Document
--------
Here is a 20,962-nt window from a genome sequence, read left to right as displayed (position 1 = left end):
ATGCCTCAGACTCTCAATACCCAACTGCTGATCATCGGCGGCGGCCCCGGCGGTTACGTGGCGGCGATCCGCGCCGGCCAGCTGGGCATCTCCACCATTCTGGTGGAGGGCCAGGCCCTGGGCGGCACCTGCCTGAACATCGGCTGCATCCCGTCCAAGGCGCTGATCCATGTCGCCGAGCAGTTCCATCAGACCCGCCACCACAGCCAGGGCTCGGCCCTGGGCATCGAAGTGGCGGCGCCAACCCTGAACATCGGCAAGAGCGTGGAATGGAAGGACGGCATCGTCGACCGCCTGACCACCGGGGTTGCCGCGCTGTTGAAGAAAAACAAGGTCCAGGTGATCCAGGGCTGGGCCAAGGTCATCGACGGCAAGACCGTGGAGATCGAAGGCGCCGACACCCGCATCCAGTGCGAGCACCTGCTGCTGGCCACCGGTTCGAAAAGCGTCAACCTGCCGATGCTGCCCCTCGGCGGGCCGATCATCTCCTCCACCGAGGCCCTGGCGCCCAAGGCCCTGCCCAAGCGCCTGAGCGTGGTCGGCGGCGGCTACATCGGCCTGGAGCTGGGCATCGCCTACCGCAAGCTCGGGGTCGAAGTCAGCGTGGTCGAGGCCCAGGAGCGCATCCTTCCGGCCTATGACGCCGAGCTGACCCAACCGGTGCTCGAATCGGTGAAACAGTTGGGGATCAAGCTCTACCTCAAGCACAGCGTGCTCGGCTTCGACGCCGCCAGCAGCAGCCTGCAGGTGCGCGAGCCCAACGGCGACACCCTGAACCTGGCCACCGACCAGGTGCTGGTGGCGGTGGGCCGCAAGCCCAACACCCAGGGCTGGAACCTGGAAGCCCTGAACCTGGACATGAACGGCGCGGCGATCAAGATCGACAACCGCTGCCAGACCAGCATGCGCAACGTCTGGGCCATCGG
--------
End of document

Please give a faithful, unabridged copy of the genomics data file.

Here is a 20,962-nt window from a genome sequence, read left to right as displayed (position 1 = left end):
ATGCCTCAGACTCTCAATACCCAACTGCTGATCATCGGCGGCGGCCCCGGCGGTTACGTGGCGGCGATCCGCGCCGGCCAGCTGGGCATCTCCACCATTCTGGTGGAGGGCCAGGCCCTGGGCGGCACCTGCCTGAACATCGGCTGCATCCCGTCCAAGGCGCTGATCCATGTCGCCGAGCAGTTCCATCAGACCCGCCACCACAGCCAGGGCTCGGCCCTGGGCATCGAAGTGGCGGCGCCAACCCTGAACATCGGCAAGAGCGTGGAATGGAAGGACGGCATCGTCGACCGCCTGACCACCGGGGTTGCCGCGCTGTTGAAGAAAAACAAGGTCCAGGTGATCCAGGGCTGGGCCAAGGTCATCGACGGCAAGACCGTGGAGATCGAAGGCGCCGACACCCGCATCCAGTGCGAGCACCTGCTGCTGGCCACCGGTTCGAAAAGCGTCAACCTGCCGATGCTGCCCCTCGGCGGGCCGATCATCTCCTCCACCGAGGCCCTGGCGCCCAAGGCCCTGCCCAAGCGCCTGAGCGTGGTCGGCGGCGGCTACATCGGCCTGGAGCTGGGCATCGCCTACCGCAAGCTCGGGGTCGAAGTCAGCGTGGTCGAGGCCCAGGAGCGCATCCTTCCGGCCTATGACGCCGAGCTGACCCAACCGGTGCTCGAATCGGTGAAACAGTTGGGGATCAAGCTCTACCTCAAGCACAGCGTGCTCGGCTTCGACGCCGCCAGCAGCAGCCTGCAGGTGCGCGAGCCCAACGGCGACACCCTGAACCTGGCCACCGACCAGGTGCTGGTGGCGGTGGGCCGCAAGCCCAACACCCAGGGCTGGAACCTGGAAGCCCTGAACCTGGACATGAACGGCGCGGCGATCAAGATCGACAACCGCTGCCAGACCAGCATGCGCAACGTCTGGGCCATCGG